Unholy Manifestations: Cultural Transformation as Hereticism in the films of De Michiel, Ferrara, Savoca, and Scorsese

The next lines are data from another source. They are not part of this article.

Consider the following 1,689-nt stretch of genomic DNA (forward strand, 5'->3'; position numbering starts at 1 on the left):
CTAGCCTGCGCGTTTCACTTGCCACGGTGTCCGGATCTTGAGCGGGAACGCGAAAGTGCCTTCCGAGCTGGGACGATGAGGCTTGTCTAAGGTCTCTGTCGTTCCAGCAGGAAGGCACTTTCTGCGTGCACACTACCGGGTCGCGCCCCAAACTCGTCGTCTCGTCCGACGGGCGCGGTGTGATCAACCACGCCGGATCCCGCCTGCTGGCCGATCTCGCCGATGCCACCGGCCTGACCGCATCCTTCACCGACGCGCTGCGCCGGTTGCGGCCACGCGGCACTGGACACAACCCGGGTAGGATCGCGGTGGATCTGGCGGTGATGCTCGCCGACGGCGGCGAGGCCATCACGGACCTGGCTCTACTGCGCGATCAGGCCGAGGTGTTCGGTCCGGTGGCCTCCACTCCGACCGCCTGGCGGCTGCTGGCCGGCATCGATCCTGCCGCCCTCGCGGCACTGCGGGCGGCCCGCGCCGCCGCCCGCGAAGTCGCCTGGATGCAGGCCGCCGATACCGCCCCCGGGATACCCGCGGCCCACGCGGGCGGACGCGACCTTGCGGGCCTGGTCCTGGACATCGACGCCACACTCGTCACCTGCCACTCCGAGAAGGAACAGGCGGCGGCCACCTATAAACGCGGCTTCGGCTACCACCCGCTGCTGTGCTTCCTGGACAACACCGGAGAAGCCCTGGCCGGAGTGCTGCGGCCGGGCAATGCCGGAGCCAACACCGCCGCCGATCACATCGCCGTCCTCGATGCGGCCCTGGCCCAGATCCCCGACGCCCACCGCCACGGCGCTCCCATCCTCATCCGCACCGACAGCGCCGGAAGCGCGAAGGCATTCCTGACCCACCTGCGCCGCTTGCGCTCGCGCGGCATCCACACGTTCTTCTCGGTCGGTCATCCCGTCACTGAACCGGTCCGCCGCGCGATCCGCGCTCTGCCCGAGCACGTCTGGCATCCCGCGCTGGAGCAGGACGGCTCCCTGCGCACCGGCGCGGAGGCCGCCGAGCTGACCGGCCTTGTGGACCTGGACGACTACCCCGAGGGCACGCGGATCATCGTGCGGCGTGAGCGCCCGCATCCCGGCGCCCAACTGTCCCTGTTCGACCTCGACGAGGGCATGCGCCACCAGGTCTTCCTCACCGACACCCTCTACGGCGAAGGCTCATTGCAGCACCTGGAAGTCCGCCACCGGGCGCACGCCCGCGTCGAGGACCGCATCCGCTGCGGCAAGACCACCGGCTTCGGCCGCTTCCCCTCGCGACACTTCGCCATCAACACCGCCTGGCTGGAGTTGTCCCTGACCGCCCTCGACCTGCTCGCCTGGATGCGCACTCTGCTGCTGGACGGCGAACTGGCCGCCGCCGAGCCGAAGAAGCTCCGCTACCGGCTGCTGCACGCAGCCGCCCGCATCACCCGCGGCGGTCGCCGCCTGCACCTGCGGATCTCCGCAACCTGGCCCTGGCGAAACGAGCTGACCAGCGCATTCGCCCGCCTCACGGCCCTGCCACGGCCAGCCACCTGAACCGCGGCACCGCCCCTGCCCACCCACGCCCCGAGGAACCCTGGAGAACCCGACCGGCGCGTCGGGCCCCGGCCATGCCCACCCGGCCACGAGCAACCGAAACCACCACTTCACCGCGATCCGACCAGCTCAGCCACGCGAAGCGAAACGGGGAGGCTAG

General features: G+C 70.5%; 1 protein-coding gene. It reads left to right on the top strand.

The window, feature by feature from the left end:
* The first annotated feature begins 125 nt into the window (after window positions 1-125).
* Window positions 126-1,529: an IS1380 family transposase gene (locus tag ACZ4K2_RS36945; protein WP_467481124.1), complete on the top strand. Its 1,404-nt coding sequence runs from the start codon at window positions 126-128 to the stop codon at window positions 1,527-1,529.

by Pasquale Verdicchio You don’t make up for your sins in church, you do it in the streets, you do it at home... the rest is bullshit and you know it. (Mean Streets) The mafioso, the violent or mercurial individual, are perhaps the most common typifications of Italians. But to these we must also add the Roman Catholic, the humble, devout and obsequious Italian American as a reassuring alternative to the mafioso. Nevertheless, the Italian American in his Sunday-best is a foreigner, and his blending of urban and rural ways represents a dangerous instigation and personifies, among other things, including a powerful proletarian and sub-proletarian threat, a distinct sense of Catholicism’s threat to Protestantism. Italian Catholicism actually envelops its participants in a blanket of public communal participation and reassurance through its close associations with so-called folk beliefs and the celebration of religious aspects not condoned but tolerated by the Church. This unorthodoxy, coupled with what has been represented as the moral “easy way out” of confession, has been responsible for the suggestion that Catholicism itself is tightly enmeshed with criminality, and the suggestion that, as such, Italians are inherently criminal. This rather unsophisticated rationale and association was used as recently as 1996 by a San Diego weekly in a series of sensationalist articles on the San Diego mob of years past. Despite a growing critical body on Italian North-American culture, Leo Lourdeaux’s book, Italian and Irish Filmmakers in America: Ford, Capra, Coppola, and Scorsese (1990), remains the most pertinent study on film. Lourdeaux obviously draws a parallel between these two groups based on their religious affiliations, and in his book concentrates almost exclusively on religious representations in the films of the two. Lourdeaux “frames” Italian and Irish culture in America with the material of Catholicism through three principles that he recalls from theologian Richard McBrien, and which he applies to readings of the films by the above-named directors in a rather superficial manner. The author’s point is to demonstrate that both Irish and Italian cultures offer aspects of family, community, and beliefs that are found to be offensive by WASP culture. The reason for this is that they function as a cultural glue that binds the ethnic individual to a stable and continuous collective tradition, a condition of which WASPS are also said to be also extremely jealous. The three principles Lourdeaux identifies are “communion, mediation, and sacramentality” (14-26). The first principle, communion, establishes Irish and Italian difference from the WASP dominant culture in its emphasis of community not only between individuals and God but among individuals. In contrast to Protestants, Catholics are said to be “radically social beings.” The former live each relationship as individuals yet apparently desire “the communal life of Catholics, [their] love of life, the appreciation of the body and the senses, of joy and celebration...” (16). The second principle of mediation is also closely related to community. It is within the structure of a community that individuals find readily accessible mediators to resolve conflicts. Therefore the mediating body of the Church also finds significance in this context as reflected in how the role of mediators is accepted and extended beyond it into each community. The last principle, sacramentality, is held to be the most characteristic and central to the identity of Catholicism (18). Most importantly, it is recognized as a fusion of both spiritual manifestation through the carriers of divine presence (the sacraments), and the celebration of the material world through a whole series of rites, rituals, customs and traditions that, once again, define and form community. While Lourdeaux’s categories can be quite useful in principle, it is a different matter when we consider a less restricted situation. First of all, there is a strong discrepancy in the relationship between the two Catholic groups in the U.S., the Irish and the Italians. The antagonism that might exist between the two is to a great extent related to their differences as they emerge from their supposed religious commonalities. The Catholic church in North America was mostly controlled by the Irish and Germans, a situation that did not bode well for Italians. The history of clashes is long and well documented. Also of great importance is the fact that the Church’s status as an institution made it a natural adversary to the masses of immigrants who equated its power with the oppressive forces that had ruled their lives in Italy. The Church referred to this as the “Italian problem” which, in association with many of the very particular practices of Italian immigrants, which were termed “a hideous web of superstition,” further complicated the relationship. At bottom, Italian Catholicism differs from the Irish brand in that its peculiarities were taken to represent a threat to Catholicism itself. (Laurdeaux, ---) The thread I will follow here offers no universally applicable set of parameters and no umbrella description of Italian American religiosity. Neither is it meant to be an exhaustive reading of any of these multilayered films. Even a cursory look into their commentary on race, gender and class relations will turn up a wealth of critical possibilities. On the other hand, while the specificity of religious celebrations and rituals, mostly associated with the Saints and variety of Madonne venerated in particular towns and regions, offers an incredibly diverse set of circumstances, it is also largely true that over the decades the Italian North American set of cultural referents has filtered itself down to a fairly restricted number. I have always stressed my view of Italian North American culture as an integral if not integrated part of Italian culture. As such, it could also be viewed as something that, as a necessity dictated by its encounter with other cultures abroad and its complex history with the culture it left behind in Italy, evolved its own character that make of it somewhat of an Italian regional culture. “In the name of the farther” While the films I discuss here, Mean Streets (Martin Scorsese, 1972), Household Saints (Nancy Savoca, 1993), The Funeral (Abel Ferrara, 1996), and Tarantella (Helena De Michiel, 1995), are by no means unique in their insights into a particular evolution or status of religiosity for Italian Americans, they are representative of religious rootedness and radicalism. In other words, these films propose new ways of making spirituality and religiosity viable and available components of contemporary life, all the while paying heed and homage to the cultural heritage of the immigrant group itself, rather than to an institution external to it. The driving force behind these radical attempts appears to be an extended search for redemption, a conscious double game in which one must pay for one’s own radicalism, and do penance for the opportunity to be true to one’s history. If there is a convergence between Italian and Irish Catholics in the U.S. it is to be found here. Traditionally, penance is where the two groups divide, the Irish emphasizing its continuous place in everyday life. Yet, penance was also pushed by the Irish priests upon their Italian pupils. Scorsese, among others, investigates this dichotomy and wrestles with a conflicted religious education. This innovative element of Italian American filmmakers, which has been influential in American and international film, is buttressed by another no less important tendency that finds correspondence in any number of cultures, and that is their approach to history. A great number of Italian North American films begin and unfold within the terms of what might be called “creation myths.” That is, they begin at some point in time that is generative, even if they have created that point of reference for themselves. From there, they proceed toward a present in a manner that is often times incongruous and illogical. These creation myths are based on the meeting and cross-influence of individual lives and their cultures. Once disrupted, as by emigration, itself now part of mythic history, the social and cultural balance must take on new patterns of adaptation and resiliance. This tact, of beginning from a “beginning”, indicates a need to to point out discrepancies in historical memory, a re-directioning in relation to prescribed norms, and to give voice to the unheard or unmanifested, and to point out discrepancies in historical memory. And what, one might ask, do these myths achieve, what is their function if we are in fact concerned with history? I would suggest that we can no longer talk of a historical realism when discussing filmic representations in this context, and that, in fact, a reconceptualization of realism is necessary that is an adjustment away from the forces of historical determinism and specific social, political and economic situations past and present. These films, in their wide range of registers respond to this call for the depiction of an alternative reality and their clear attempts toward the enablement of community. Scorsese’s Meaning Streets In Mean Streets, Martin Scorsese proposes and image of Little Italy that is distant from the festive, sunny streets of a community celebrating its ethnicity in food and ritual. This film takes place mostly in the dark, non-descript, and always misleading, bowels of a neighbourhood bar and in the dark of the streets. It is the story of a groups of friends who frequent each other more to be less alone than from friendship. It is the story of one of them, Charlie (Harvey Keitel), who dares graft his spiritual life onto the pavement of the streets that are his life. The opening shot of Mean Streets is an all-enveloping darkness out of which rises a voice. It is a voice that offers guidance. This genesis of meaning, from which a particular history will become apparent, offers advice the relevance of which the viewer will discover in time: “You don’t make up for your sins in church, you do it in the streets, you do it at home...the rest is bullshit and you know it.” With this, Charlie wakes up and moves to a mirror. The mirror is an important device for Scorsese, one through which he reminds the viewer as to the function of film not as a re-presentation of the world but as an alternative view of it. The opening scene then offers not the doubled image of the first character but another and different image of him. In short, Mean Streets develops into a reflection of Charlie, whose figure is then associated with a variety of icons related to religion and spirituality, running numbers and extortion, passion and violence, all of which are not mere contradictory divisions within the character. The contradiction would be to say that Charlie is pained by this split, which he is not. Charlie represents an alternative to two roads that are deemed separate and unbridgeable. In this context, the search for one’s own difference might be tied up in feelings of guilt projecting from struggle of the split, all of which can be resolved through penance. But Charlie is a believer and a hood, and he is quite comfortable with it. He is an irritative contradiction to others. Charlie’s character is contrasted by his friends and acquaintances who see his religiosity as some sort of aberration, something he will some day wake up to. In the meantime, Charlie exports his religiosity to the streets. He often blesses people, places and drinks in what might seem a parody but is actually a tentative attempt at placing spiritual ritualism in the world. Charlie has taken it upon himself to carry out good acts and to look after the welfare of Johnny (De Niro), who is a little wild. We are introduced to him as he blows up a mailbox, and it becomes apparent in the film that Charlie has to some extent come to think of Johnny as his penance. On the other hand, we hear Johnny’s ideas about this in an overdub: “these things don’t mean shit to me they’re just words...if I do something wrong I wanna pay for it my way...so I do my own penance for my own sins.” Does this mean that Johnny is responsible for his own actions, while Charlie relies on the church to defer responsibility? If for Johnny penance is just words, for Tony, another pal in the group, religion is “just business, it’s an organization.” In this reading, the street reading, religion is defined as a competitive business/organization that has entrapped the gullible Charlie. Throughout the film, Charlie tries to extend the initial suggestion of the dream voice by attempting to find and provide salvation on the streets and not only in church. He too longs for salvation and considers himself a sufferer for the cause of mankind. Appropriately, in a number of shots he is associated with Christ through juxtaposition with depictions of crucifixion or shot by the camera in a crucified position. And, in a conversation with his girl Teresa, he draws an analogy between himself and St. Francis, to which she answers: “St. Francis didn’t run numbers.” Redemption, as a major theme in the works of Scorsese and other Italian American film-makers, is proposed as potentially achievable not through the conventional means of religious penance but in an otherwise organized system. Such a system would be of one’s own making, outside of the norm; marginal yet intimately tied to it through what might be termed a heretical adherence to it conditioned by an empirical experience within the world. Charlie becomes a vector for this challenge that many (his friends) do not appear to share, convinced that the two worlds are incompatible. Enabling community The idea and importance of making up for one’s sins in the street and in the home is that these are sites of social communion. Redemption then is associated with the communal spirit that may be found in any social group. To call up a great American epic, the Godfather provides the idea of redemption as enabled through family, or in the establishment of a collective against an unreceptive reality. The films of Abel Ferrara also touch upon this in a strong and innovative manner through the varied subjects he chooses to address. The Bad Lieutenant, The Body Snatchers, The Addiction, and The Funeral are similarly all attempts at defining the collective as a functional hope toward survival and in opposition to another more amorphous and threatening collective whose main function is absorptive and assimilative, with a tendency to erase difference. In Bad Lieutenant the attempt is through drugs, in Body Snatchers it is in the struggle against assimilation, in The Addiction it is the undermining of blood descendancy via vampirism, and in The Funeral the family takes center-stage as the territory to be explored. No matter how you slice it, Abel Ferrara’s films are about conformism, assimilation, the conflicts of identity, and the attempt to maintain relationships as one participates in their undoing. The Funeral is the story of three brothers Ray (Christopher Walken), Chez (Chris Penn), and Johnny (Vincento Gallo) and their families. The film opens with Johnny’s funeral, who is the youngest of the three. We find out that he has been shot by an unknown perpetrator. Ray, the eldest, suspects a rival thug, politician and businessman, mostly for the reason that Johnny was diddling his wife “three times a week.” In flashback, the thug and Johnny are also shown to have ideological differences. Johnny is a member of the Communist Party and is against the strike-breaking tactics that the thug has convinced the other two brothers to undertake in their support of him. To give such depth to a character in this context is a distinguishing detail that marks this film’s relevance in its depictions of Italian men. For example, Richard Gere is quoted as saying that it was “wonderful to have the chance to play a physical, non-intellectual individual” by playing an Italian American character in Bloodbrothers. On the other hand, in The Funeral, Johnny declares his passion for films, talks about books and reading, and has a political conscience. He is a declared anti-capitalist and, by his involvement in the Communist Party, would automatically also be declared an anti-American. Johnny’s politics seem to be important to his family. When older brother Ray faces down Johnny’s suspected killer, who lashes out calling Johnny all sorts of names associated with his politics, including “anarchist,” Ray is quick to correct him with: “No, my brother was a Communist.” Indeed, Johnny values the community of this immediate and extended family, as do his brothers Ray and Chez. It is there that he finds a mediative point of reference, even in death, in his brother Ray. Ray, then, is not quite the animal that even his wife has come to view him as. And, even if we must disagree with it, he in fact seems to hold some moral as well as political conviction. He demonstrates a certain amount of introspective philosophizing energy in arguing with his wife about what is right and wrong. And, he lets go of the first suspect when he comes to believe that he may be innocent. He is almost ready to let go the confessed killer, who says he killed Johnny because he had raped his fiance, until he finds out that he has been lied to. These actions illustrate Ray’s concept of honor, indicating that it extends beyond himself and his family. He fulfills his role as mediator by considering the value of honor to those that his family may have dishonored, and he is ready to reach out and forgive. He is also shown to hold some awareness of the contradictions of inter-faction fighting. Sensing a lack of community and solidarity, Ray is moved to say to his rival and first suspected killer: “We should be taking over Ford Motor Co. and instead we’re killing each other.” In making Ray and Johnny not wholly unsympathetic characters, I don’t believe that Ferrara means to gloss over the dreadful side of organized crime. The balance, or rather imbalance, of the situation is represented in the figure of the third brother, Chez. He is the inherent violent and unpredictable factor in this sort of existence. The potentially dangerous element that will pull everyone down with him through violence, insanity and a disregard for an ordered system of action and mutual support. The strongest impression in the film is made by one of the wives, Ray’s wife Jean (played by Annabella Sciorra). She, as marginal as the other women in the film, expresses most fully the brothers’ relationship with/in organized criminality, but also their self-inscription within a defeating oppressive attitude. She demonstrates a deep knowledge of the mechanisms at work among the men that have defined the patterns of their lives, and correctly recognizes Chez’s (and this business’) penchant for self-destructive violence and defines him as a time-bomb. In addressing Johnny’s girlfriend, Jean tells her: “We ought to be throwing you a party because of this. You ought to be celebrating the fact that you’re not going to become one of their wives. The Temples, they pass themselves off as tough, rugged individualists, and we fall for it. But they’re criminals. They’re criminals because they’ve never risen above their heartless, illiterate upbringing. And there’s nothing, absolutely nothing romantic about it.” True, and in fact, as a critique of the romanticized mafioso image, The Funeral does not exclude the fact that these individuals may be able to think. Cultural Limbo Nancy Savoca’s Household Saints and Elena De Michiel’s Tarantella are representative of two films that attempt to grasp at the empirical edges of displaced culture as a redemptive force, through worlds of their own making. The fact that these film-makers are both women may testify to the fact that women have been forced to find and define alternative modes of expression and as such seem to have found more useful references in folk culture and ritual than in what I earlier referred to as street hereticism. Tarantella, with Mira Sorvino and Rose Gregorio, will immediately cause some viewers to bristle at the hint of nostalgia carried by the title, at the distant custom that apparently has not connection to Italian Americans in the 1990s. Nevertheless, with the title one begins to feel the strains of the music, the dance, the trance, the rhythms. Tarantella is a film about an Italian American woman photographer, Diana Di Sorella (Sorvino). Her mother’s death sends her back to her childhood home, where she has to deal with the memory of her mother, and embark on an exploration of the effects of her death. Having grown distant from her family and culture, Diana returns to her mother’s house to take care of the funeral arrangements, and to sell the house and belongings. Her return to the old neighborhood is for Diana a confrontation with all the things she had left behind, discounted, and tried to forget. She arrives still despising her background, which she will slowly begin to reassess through the help of Pina (played by Rose Gregorio), her mother’s neighbor and confidant. Pina initiates Diana to her mother’s hidden history via a “libro della casa” that holds scraps and pieces of her history from before her migration from Sicily to the U.S. Pina offers to become Diana’s comare and guide in her voyage through her mother’s story, and possibly to herself. Through this process of associations, Pina and Diana’s mother, Pina and Diana, and eventually Diana and her mother, the last name Di Sorella takes on the added meaning of sisterhood. It will be this sisterhood to provide Diana with the tools for a fuller understanding of herself and her background. As the film opens we meet Diana the photographer intent at work photographing the intricate patterns created by contemporary architecture. Reflections, stark architectural and color contrasts, geometric oppositions, and the like, are the subjects of Diana’s photographs. No people. In fact, when three little girls ask her to take their picture she tells them to leave her alone, “can’t you see I’m trying to work.” This opening sequence is all important in establishing Diana’s difficulty in dealing with people and situations that appear to be less than organized, symmetrical, and controlled. Her apartment reflects this condition. Everything neat. Nothing out of place. Everything geometrically placed to complement everything else. Everything organized to contrast a life and culture she deems chaotic. But what Diane has in fact created for herself is a dead living space where order and the lack of intimacy reign supreme. Diana’s boyfriend, Matt, is similarly positioned as a supporting character in this facade. When Diana arrives home after her shoot, Matt greets her unemotionally. When she asks what’s up, he plainly states “your mother’s dead,” no emotion, no comforting comment or physical contact. He is, in effect, a part of the predictable furniture. While Diana is obviously shocked at the news, her reaction to it quickly shifts to a consideration of the situation and the danger it represents in that it may pull her back into an orbit of influence that she does not long to re-enter. In pulling a black dress from her closet, she asks Matt “is it Italian enough?” Of course, posed to her boyfriend, the question is rhetorical, expressive of the stereotypical image that a black-dress conveys, one that is associated with Italians in the popular imagination. What is more important is that the question demonstrates Diana’s distance from her culture and her own misunderstanding of the meaning and value of mourning: “Do I shroud myself in mourning for the rest of my life?” With this statement Diana defines her mother as an imposition and influence that, in her eyes, defies even the finality of death. Whether an imposition or a catalyst, her mother’s death causes Diana to have to face her past, her neighborhood, her heritage, and herself. The first glimpse we get of Diana’s old neighborhood is in fact during her mother’s funereal procession. The faces and places she had escaped are now staring back at her as the procession weaves its way through the neighborhood. Diana’s sense of distance and non-belonging is palpable. When she visits a neighborhood caffè-bar, Diana’s conversation with the bar-tender, whom she appears to know, is about the neighborhood. While the man is rather glad to say that the neighborhood hasn’t changed much, and that “consistency is a good thing,” the camera tracks around the shop to show only men playing cards and having fun. As this first image of Italian maschilist culture sinks in Diana’s sense of it is also stated in her answer to the bar-tender: “As long as you fit in.” In the tally that the viewer must begin to take in this film, we find ourselves accumulating a series of images and signifying elements that stress and emphasize common-places about Italians: maschilism, oppressive family situations, and religiosity among others. We are asked to look beyond these through a process of discovery that begins with Diana’s exploration of her mother’s diary, a tale that narrates a generational defiance of male rule and tradition. As viewers, we have already been initiated by the film’s title into a particular cultural dimension. And, as we might have questioned the value of citing the tarantella, we must now extend our inquiry to include Diana’s search. The question we must ask is not whether or not these remote customs are useful to us today, but how they might be useful. The death of Diana’s mother acts as an initiation into her culture through an important ritual that she undertakes even against her misunderstanding of it: mourning. For those interested in following up the various manifestations of this custom in southern Italy and elsewhere, the work of Ernesto De Martino and Luigi Lombardi Satriani will be of interest. The black dress and mourning and the men-only public place are only a few of the stereotypes in which Diana herself participates. When she returns to her mother’s empty house she makes espresso and plays opera records. What these innocent and almost automatic actions reveal for us is that the line between stereotype and ritualistic or customary behavior is a thin one, as is the one between a culture one wishes to shed and the culture that has been made impalpable. Within the context of Tarantella the elements of mourning that are played out are of course removed from a more formal ritual. Even so, Pina’s help, and the recuperation of history through her mother’s diary, are important elements of mourning and confirmation of self-worth. The process of mourning is instigated by the recognition and the emphasis of a loss of presence through a rituality that is not associated with the Church but with folk customs. The concept and practice of mourning is equally applicable to emigration (remember le vedove bianche, and the celebration of emigration as a death), and to the loss of one’ s culture, as it is to the death of an individual. The death of a loved-one, a parent, and possibly the only link to one’s past is representative of the onset of a crisis which undermines not only day to day life, but also the order of relations. The tie between people and things (property) is an important part of mourning in cultures where the transmittance of goods from the household in not a given. In peasant culture, the loss of the head of the family was also taken to represent the loss of land, therefore the “presenza smarrita” (lost presence) refers both to the dead individual and to the landless children (“figli sterrati”). Lombardi Satriani observes that “without roots and without future prospects the lost presence will find, in the processes of refoundation and reintegration, the possibility of a new domesticity, of a new land. It will be a case of reinventing the world” (207). Tarantella is as much about mourning the loss of the daughter as it is of the mother. Through the course of the film, with the aid of Pina, Diana acquires the power to look beyond the surface of things. The tarantella is usually associated with happy-go-lucky and gregarious southern Italians. As Diana and Pina walk along the streets of the neighborhood they see a woman dance the tarantella accompanied by a guitar, mandolin, and accordion trio. “Talk about ethnic! I remember that from weddings way back. A bunch of old ladies jumping around in black. Isn’t it about dancing out poison, from spider bites or something?” observes Diana, making the only associations she knows of for the dance. Pina clarifies with “it’s an old tradition, especially for us. The music and dancing were supposed to cure the poison. Physical release of the pain inside. The tarantella is very powerful.” As the dancer approaches them, Pina, protective of the dance’s powers, says to her “Go away! That’s not the way it’s supposed to be! Tarantella is not like that.” and then says to Diana.” The reclamation of the function and power of the tarantella illustrates precisely the process of reinvention in which Diana must partake. Her condition is not uncommon and it is not only an Italian phenomenon. Rather, it is a symptom of displacement and a feeling of cultural incongruence that, as this film suggests, can be at least in-part be overcome by tapping into the past. When she volunteers to become Diana’s comare, she tells the younger woman, who doesn’t see the need for Pina’s help, that it’s good to be independent, but “be like that by knowing who you are not by being afraid.” Because it will be informed by history, the result will be a world of Diana’s own making well beyond the one she previously thought familiar and detested. Dreams to House and to Hold Nancy Savoca’s Household Saints is an odd mixture of alternative history, superstition, folklore, and spirituality. I say odd because it appears to propose religiosity as a virtue while also presenting it as a disruptive force to the basic social unit it supposedly supports: the family. If we apply a similar resource of reading to this film as we have to the others it should become clear that it does indeed fall into what we may call a desirous environment that unveils Italian American necessity for points of reference that are rooted in a very particular cultural experience. And so, this film with a conventional introduction to an odd circumstance, presents the particular (the story of the Santangelos and their daughter Teresa) against the norm. A back-yard lunch of sausages: “Remember the sausages we used to get at Santangelo. They used to call it miracle sausage. You know the story?” “I’ll tell you the story but we’ve got to start with her parents, when they first got together.” “It was in the heat wave of ‘49, during the feast of San Gennaro ...” “And it happened, by the grace of God, that Joseph Santangelo won his wife in a pinochle game.” As always, the dining table becomes the center of storytelling and reminiscence. Food, its generation and its association to miracles is a point of departure. Eventually the present narrating the past moves into flashback, so that we are generating in reverse. Of course, in the telling, the story’s details become exaggerated: an incredible heat-wave, the long drawn-out pinochle game, the ever-increasing prize money, and the father’s eventual loss of his daughter, but that is the material of myths. The father is a hapless and helpless man who runs a radio fix-it shop; the brother lives in a fantasy world in which he longs for the daughter of a Chinese launderer through the opera Madame Butterfly; the daughter, Catherine, when she’s not keeping house or cooking, spends her time reading glamour magazines in her room. A believer that a way to a man’s heart is through his stomach, her father invites Santangelo and his mother for dinner. To spite him and make sure Santangelo is not interested, Catherine cooks a horrible meal. But Santangelo is not to be refused and, despite his mother’s warnings, who asserts that the marriage will end badly because “she served raw meat, dirty escarole, tomatoes, [and there was] hair [in the food] [...] every one of those things [being] a bad omen,” eventually weds Catherine. In what amounts to a foreshadowing, in their wedding-night lovemaking the name Santangelo (a name not to be taken lightly) becomes a mantra to Catherine. The whole room opens up into a blue cloudstrewn sky with the chanting of angels. As Santangelo moves over her, his crucifix strokes her body. In the next scene she is expecting a child. As Mrs. Santangelo’s unhappiness about Catherine’s influence around the house begins to show, her superstitions begin to haunt Catherine. ”You’re gonna give birth to a chicken,” she states when she catches Catherine observing her husband killing a turkey. All this works to get Catherine under her influence and follow her directives to pray to Sant’Anna. But alas, the baby is born dead. “I barely had time to baptize it” says the mother “go, go to your wife, go see what you won in the pinochle game,” thereby emphasizing her victory. Catherine drops into the depths of a depression that finally ends one Easter Sunday. She wakes up and to find that all her neglected plants are in flower. It feels as if a miracle has taken place. She and Santangelo make love and, out of this resurrection, a daughter will be born. Indeed a miracle has taken place, the happy couple finds Mrs. Santangelo dead in the kitchen. Catherine takes over her mother-in-law’s chores, including making sausages, which involves her in the propagation of custom and tradition...and superstition. But she takes an active part in finding out about old wives tales regarding childbearing. And, as we hear her read we are shown her cleaning up the house of her mother in law’s things. The child turns out to be a girl, Teresa. During her schooling at a Catholic school the child is so taken by the miracle of Lourdes that she becomes convinced that Jesus wants her to convey his message; she finds her grandmothers religious paraphernalia and, to her mother’s shock, decorates her room with them. Teresa grows up a believer and we are introduced to the young teenager as she wins an essay prize. She dedicates her life to St. Teresa and decides to join the Carmelites. Her father objects, and her obsession grows and she goes on a diet of bread and water, until one day she is awakened by frying sausages. In an act that for her defines her weakness, she walks to kitchen and begins eating them. When Catherine walks in to see what is going on we as viewers are offered her shocked vision of her mother-in-law at the stove becoming Teresa. Mrs. Santangelo’s curse on Catherine and her children continues. In her decision to serve the Lord otherwise, Teresa decides to go to college. There she meets the ambitious Villanova. Believing it is the will of God, she lets him have sex with her. She moves in with him, and one day, as she is ironing one of his shirts, she has a vision. Christ thanks her for “grooming one of his lambs” (Christ is the usual fair and blue eyed) and performs a miracle: he multiplies Villanova’s red and white checkered shirt. As her condition spirals out of control she ends up in a clinic, where she appears to have regular conversations with Christ. During her parents’ visit she talks about playing pinochle with God and discovering that he cheats. Her life and her beliefs have all come down to cheating at pinochle, full circle with her mother and father’s story. Back home, the next morning the Santangelos get the call that their daughter “has gone to god,” and upon returning to the clinic they find the garden in full bloom. In the room the father smells roses...”don’t you smell it?” and finds stigmata on her hands. Catherine insists that it’s not a miracle, but they are told that on the day Teresa died all the patients at the clinic were cured. And, in extension of the miracle, from that day on the sausages her parents made and sold cured all sorts of diseases. This last scene connects us back to the storytelling beginning in the backyard, where one of the daughters expresses her skepticism. “Look ma, I know lots of women who go crazy at the ironing board. Just because she said she saw Christ doesn’t’ make her a saint.” Are these the words of a non-believer or are they the words that seek to unveil the plight of women ensconced in an oppressive tradition that covers up act of unconventionality and rebellion through stories such as the one we have just witnessed? I would venture to say that this last suggestion is possibly the most fruitful to follow. Through the parody of sainthood and belief in miracles that keep a woman tied to the ironing board and kitchen stove so as to “groom” the lambs of Christ, we must finally take this film as the long road to enlightenment regarding some negative aspects of our culture and propose the heretical feminist perspective as an alternative. Heretical Salvation and the Family The films I have discussed all contrast group coherence and a sense of community to external pressures to conform, assimilate or integrate in ways that would diminish communal interaction and responsibility. In Household Saints strict and obsessive religious belief and its imposition on the lives of women is shown, in contradiction to what it would propose, to be destructive to them and their families. Tarantella proposes a return and reinterpretation of tradition outside of the impositions of officiality and stereotype. The Funeral and Mean Streets elevate individuals within their realm of street life and assign their actions a particularity of vision and moral centeredness that we might not necessarily consider theirs. In conclusion, however, I cannot help but return with a brief tip of the hat to The Godfather, because it is here that a whole cosmology of Italian American signifiers is created that has had influence on every film-maker since its release. Francis Ford Coppola’s The Godfather, still stands as the most comprehensive and monumental treatment of an American origins myth to this day. How is an American formed, what constitutes American culture? The Godfather addresses these issues through the lens of the immigrant experience and class relationships. The religious reference in the title is obvious but, again, it is extracted from its religious institutional context and used in a more popular understanding of the function of a godfather. On the metaphorical streets of America, the streets paved with gold, redemption is available if one is able and willing to take it. Americans like to point out that in the U.S. freedom is all encompassing, to the extent that one is also “free to fail.” But redemption always requires a sacrifice. In The Godfather, of course, it is Michael’s abandonment of a naive notion of the American Dream. Michael Corleone was in some way different from the “family,” Michael is the “American” son. He has fought in World War II, he is a patriotic American whose values are American and an Italian well on his way to assimilation. In the film itself this is represented by his distance from his family, his WASP girlfriend, and the derisive manner in which he recounts to her his family’s habits and their “business.” Eventually Michael Corleone perceives that American society does not treat everyone equally, and that an autonomous and communal power structure must be put in place to counter the selective power structure of a society that closes certain doors to some of its citizens. Ironically, the Mafia becomes a mechanism through which to achieve legitimacy and respectability. All these elements are encapsulated in the opening scene of the film and expanded upon through the rest of it. Redemption is the promise of that opening scene, but it is not available through religious penance, only through heretical challenges to institutions such as the Church and the State. In the end we must look back on the traditional meanings assigned to History and its writing, and reassess their unquestioned value and legitimacy. Perhaps it is merely a matter of addressing history as a living culture that is in constant flux and can only be tentative in its definitions. The saying that History is written by the victors intentionally stresses its elitism and gloats over its position and its prejudices, and via them undermines its validity to a whole society. Italian North American film-makers make up an important portion of the cultural mythology/history of their homeland in their production of visual images as frames of reference that, in their deconstruction and reconstruction of themselves as fluctuating alternatives and in their applications as cultural sounding boards expand beyond the borders of an isolated experience to become commentaries on any number of struggles within a society and, as such, become undeniable and essential works of art. Bibliofilmography Coppola, Francis Ford. The Godfather. (1972) De Michiel, . Tarantella. (1995) Ferrara, Able. The Bad Lieutenant. (1992) ___________. The Addiction. (1995) ___________. Bodysnatchers. (1993) ___________. The Funeral. (1997) Lourdeaux, Leo. Italian and Irish Filmmakers in America: Ford, Capra, Coppola, and Scorsese. (Temple: Temple University Press, 1990). Savoca, Nancy. Dogfight. (1991) ___________. Household Saints. (1993) ___________. True Love. (1989) Scorsese, Martin. Mean Streets. (1973) ___________. Italianamerican. (1970) ___________. Goodfellas. (1990) Tana, Paul.